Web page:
Roughly there are three groups of people who sell books. Keep in mind that I am making a broad generalization here. Some people may fit into more than one group.
- The first group consists of the people who have no idea what they are doing. They find a book somewhere, list it, and have no idea what they have. These people often have terrible descriptions and unintentionally mislead their buyers. However, they are the ones who often have the really good stuff that is "fresh from the wild." They are a dying breed, and they are what built eBay.
- The second group consists of people who tend to greatly overexaggerate the condition of their books. These are the sellers who have the RARE, STUNNING, and PRISTINE books. Some of these sellers are the ones who tell buyers that relatively common books are rare and that books that have yellowed pages are in "as new" condition.
- The third group consists of people who prefer the non-emotional approach. Books are described in a way that generally does not make them sound better than they are. At times, these sellers make the books sound worse than what they really are.
People who use variations of "first edition" and "first printing" sometimes think that people who use the terms in a different fashion are intentionally deceiving buyers. It is impossible to know when the intent is deception.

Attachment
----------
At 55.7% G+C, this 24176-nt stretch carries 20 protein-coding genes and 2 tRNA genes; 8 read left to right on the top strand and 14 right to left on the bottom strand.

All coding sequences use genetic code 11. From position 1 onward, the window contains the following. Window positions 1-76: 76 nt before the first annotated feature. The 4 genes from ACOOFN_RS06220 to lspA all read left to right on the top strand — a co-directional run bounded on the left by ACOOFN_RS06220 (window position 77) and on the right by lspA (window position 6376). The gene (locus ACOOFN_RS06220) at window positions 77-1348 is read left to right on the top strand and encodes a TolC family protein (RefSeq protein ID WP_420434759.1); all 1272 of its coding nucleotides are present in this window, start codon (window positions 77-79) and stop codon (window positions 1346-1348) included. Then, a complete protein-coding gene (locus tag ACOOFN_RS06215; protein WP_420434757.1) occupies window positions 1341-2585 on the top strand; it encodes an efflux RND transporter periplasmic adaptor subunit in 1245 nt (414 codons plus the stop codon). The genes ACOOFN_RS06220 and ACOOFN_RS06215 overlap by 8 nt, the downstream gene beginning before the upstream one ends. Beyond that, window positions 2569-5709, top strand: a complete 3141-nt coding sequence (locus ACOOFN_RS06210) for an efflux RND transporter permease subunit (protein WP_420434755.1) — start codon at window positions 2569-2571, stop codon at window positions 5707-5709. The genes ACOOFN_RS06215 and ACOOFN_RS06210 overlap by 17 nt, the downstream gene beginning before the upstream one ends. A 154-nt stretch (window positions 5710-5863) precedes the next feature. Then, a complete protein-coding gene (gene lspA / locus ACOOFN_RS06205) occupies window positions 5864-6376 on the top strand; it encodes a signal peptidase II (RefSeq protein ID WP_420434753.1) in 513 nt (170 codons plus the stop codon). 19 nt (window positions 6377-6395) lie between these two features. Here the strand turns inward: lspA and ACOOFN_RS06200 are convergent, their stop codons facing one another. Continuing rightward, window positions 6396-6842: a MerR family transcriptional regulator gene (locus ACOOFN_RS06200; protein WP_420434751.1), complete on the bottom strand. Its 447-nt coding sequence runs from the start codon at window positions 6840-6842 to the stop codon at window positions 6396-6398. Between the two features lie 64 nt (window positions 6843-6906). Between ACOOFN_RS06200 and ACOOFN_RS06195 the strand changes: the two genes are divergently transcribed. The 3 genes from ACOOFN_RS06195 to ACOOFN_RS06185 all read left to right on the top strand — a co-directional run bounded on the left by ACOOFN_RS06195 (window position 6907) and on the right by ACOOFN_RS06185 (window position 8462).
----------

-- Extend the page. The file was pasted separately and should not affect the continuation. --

People who fit into the second and third groups that I mentioned above tend to think that people from the first group are deceiving their buyers on purpose when those people actually have no idea what they are doing.
People who fit into the third group often think that people in the second group are intentionally misleading buyers. In some cases, the sellers are misleading buyers. In other cases, the sellers are just extremely enthusiastic. As I have already stated, the exaggeration and even enthusiasm can be dangerous since many buyers avoid some of these sellers.
I have a specific example of how intent is interpreted differently by different people. I wish I could give more information, but I must be vague.
A certain seller was mentioned somewhere other than this blog in the last couple of years. One person stated how wonderful the seller is. Someone else reported a bad experience with that same seller. The bad experience involved a situation in which the seller did not describe all of the flaws and refused to accept a return or grant a refund of any of the buyer's money. The seller put the blame on the buyer.
I believed the report of a negative experience . I had bought from this seller, and I had had a not-so-great experience. I was disappointed because the seller did not mention the extent of a significant flaw that was not photographed. So, I believed the second person's comments, especially because of another personal experience with this seller that I do not wish to describe. Additionally, I have noticed deceptive tendencies in this seller's descriptions over the years. I wish I could explain, but I cannot reveal that information. Suffice it to say, I believed the negative comments.
At another point in time, both positive and negative opinions of this specific seller were given by other people. The conclusion is that to some people, this seller has the best of intentions, while to other people, this seller does not.
Does this seller have bad intentions? It depends upon who you ask and what your expectations are. The truth is probably somewhere in between the two opposing views.